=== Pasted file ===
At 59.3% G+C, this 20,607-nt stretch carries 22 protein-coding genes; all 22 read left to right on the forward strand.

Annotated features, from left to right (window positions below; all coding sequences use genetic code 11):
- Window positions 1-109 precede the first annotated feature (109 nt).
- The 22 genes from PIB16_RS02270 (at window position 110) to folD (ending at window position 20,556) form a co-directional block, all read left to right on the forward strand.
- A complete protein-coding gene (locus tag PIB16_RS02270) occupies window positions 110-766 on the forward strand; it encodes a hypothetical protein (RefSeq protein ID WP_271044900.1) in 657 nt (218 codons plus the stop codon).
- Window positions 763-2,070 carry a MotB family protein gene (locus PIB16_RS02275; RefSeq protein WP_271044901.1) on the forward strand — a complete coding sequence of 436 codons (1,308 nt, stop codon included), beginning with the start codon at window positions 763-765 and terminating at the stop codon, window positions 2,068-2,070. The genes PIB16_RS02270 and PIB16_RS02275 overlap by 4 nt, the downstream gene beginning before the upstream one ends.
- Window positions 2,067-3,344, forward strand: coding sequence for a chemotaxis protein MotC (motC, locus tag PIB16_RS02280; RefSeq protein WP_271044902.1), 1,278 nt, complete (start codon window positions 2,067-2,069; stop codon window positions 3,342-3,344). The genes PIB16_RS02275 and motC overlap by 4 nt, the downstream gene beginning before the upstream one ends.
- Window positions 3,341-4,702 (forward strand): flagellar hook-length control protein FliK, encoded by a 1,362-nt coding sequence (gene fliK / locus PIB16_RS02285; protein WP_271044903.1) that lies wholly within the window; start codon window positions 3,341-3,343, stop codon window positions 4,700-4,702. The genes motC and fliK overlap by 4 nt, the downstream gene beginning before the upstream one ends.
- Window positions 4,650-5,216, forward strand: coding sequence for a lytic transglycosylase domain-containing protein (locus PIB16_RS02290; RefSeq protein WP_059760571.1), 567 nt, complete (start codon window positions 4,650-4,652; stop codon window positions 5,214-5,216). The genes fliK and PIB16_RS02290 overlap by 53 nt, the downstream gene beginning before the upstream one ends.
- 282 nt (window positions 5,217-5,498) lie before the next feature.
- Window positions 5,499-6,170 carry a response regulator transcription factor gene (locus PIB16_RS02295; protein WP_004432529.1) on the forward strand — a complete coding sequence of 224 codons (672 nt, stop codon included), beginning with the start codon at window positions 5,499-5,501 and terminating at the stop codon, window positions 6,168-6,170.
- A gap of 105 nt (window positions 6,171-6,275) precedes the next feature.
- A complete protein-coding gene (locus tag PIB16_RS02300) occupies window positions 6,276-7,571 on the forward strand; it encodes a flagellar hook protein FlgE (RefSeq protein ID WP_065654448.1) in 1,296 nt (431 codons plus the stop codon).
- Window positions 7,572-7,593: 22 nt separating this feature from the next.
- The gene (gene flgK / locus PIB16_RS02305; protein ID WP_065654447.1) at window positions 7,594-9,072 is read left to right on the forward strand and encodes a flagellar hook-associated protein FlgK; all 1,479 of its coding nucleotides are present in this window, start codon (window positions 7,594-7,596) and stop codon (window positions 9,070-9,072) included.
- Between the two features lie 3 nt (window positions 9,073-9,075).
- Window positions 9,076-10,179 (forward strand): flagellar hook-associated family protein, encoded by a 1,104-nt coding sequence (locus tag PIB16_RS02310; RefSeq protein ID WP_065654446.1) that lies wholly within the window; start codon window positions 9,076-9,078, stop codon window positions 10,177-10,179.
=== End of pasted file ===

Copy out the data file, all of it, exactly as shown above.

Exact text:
At 59.3% G+C, this 20,607-nt stretch carries 22 protein-coding genes; all 22 read left to right on the forward strand.

Annotated features, from left to right (window positions below; all coding sequences use genetic code 11):
- Window positions 1-109 precede the first annotated feature (109 nt).
- The 22 genes from PIB16_RS02270 (at window position 110) to folD (ending at window position 20,556) form a co-directional block, all read left to right on the forward strand.
- A complete protein-coding gene (locus tag PIB16_RS02270) occupies window positions 110-766 on the forward strand; it encodes a hypothetical protein (RefSeq protein ID WP_271044900.1) in 657 nt (218 codons plus the stop codon).
- Window positions 763-2,070 carry a MotB family protein gene (locus PIB16_RS02275; RefSeq protein WP_271044901.1) on the forward strand — a complete coding sequence of 436 codons (1,308 nt, stop codon included), beginning with the start codon at window positions 763-765 and terminating at the stop codon, window positions 2,068-2,070. The genes PIB16_RS02270 and PIB16_RS02275 overlap by 4 nt, the downstream gene beginning before the upstream one ends.
- Window positions 2,067-3,344, forward strand: coding sequence for a chemotaxis protein MotC (motC, locus tag PIB16_RS02280; RefSeq protein WP_271044902.1), 1,278 nt, complete (start codon window positions 2,067-2,069; stop codon window positions 3,342-3,344). The genes PIB16_RS02275 and motC overlap by 4 nt, the downstream gene beginning before the upstream one ends.
- Window positions 3,341-4,702 (forward strand): flagellar hook-length control protein FliK, encoded by a 1,362-nt coding sequence (gene fliK / locus PIB16_RS02285; protein WP_271044903.1) that lies wholly within the window; start codon window positions 3,341-3,343, stop codon window positions 4,700-4,702. The genes motC and fliK overlap by 4 nt, the downstream gene beginning before the upstream one ends.
- Window positions 4,650-5,216, forward strand: coding sequence for a lytic transglycosylase domain-containing protein (locus PIB16_RS02290; RefSeq protein WP_059760571.1), 567 nt, complete (start codon window positions 4,650-4,652; stop codon window positions 5,214-5,216). The genes fliK and PIB16_RS02290 overlap by 53 nt, the downstream gene beginning before the upstream one ends.
- 282 nt (window positions 5,217-5,498) lie before the next feature.
- Window positions 5,499-6,170 carry a response regulator transcription factor gene (locus PIB16_RS02295; protein WP_004432529.1) on the forward strand — a complete coding sequence of 224 codons (672 nt, stop codon included), beginning with the start codon at window positions 5,499-5,501 and terminating at the stop codon, window positions 6,168-6,170.
- A gap of 105 nt (window positions 6,171-6,275) precedes the next feature.
- A complete protein-coding gene (locus tag PIB16_RS02300) occupies window positions 6,276-7,571 on the forward strand; it encodes a flagellar hook protein FlgE (RefSeq protein ID WP_065654448.1) in 1,296 nt (431 codons plus the stop codon).
- Window positions 7,572-7,593: 22 nt separating this feature from the next.
- The gene (gene flgK / locus PIB16_RS02305; protein ID WP_065654447.1) at window positions 7,594-9,072 is read left to right on the forward strand and encodes a flagellar hook-associated protein FlgK; all 1,479 of its coding nucleotides are present in this window, start codon (window positions 7,594-7,596) and stop codon (window positions 9,070-9,072) included.
- Between the two features lie 3 nt (window positions 9,073-9,075).
- Window positions 9,076-10,179 (forward strand): flagellar hook-associated family protein, encoded by a 1,104-nt coding sequence (locus tag PIB16_RS02310; RefSeq protein ID WP_065654446.1) that lies wholly within the window; start codon window positions 9,076-9,078, stop codon window positions 10,177-10,179.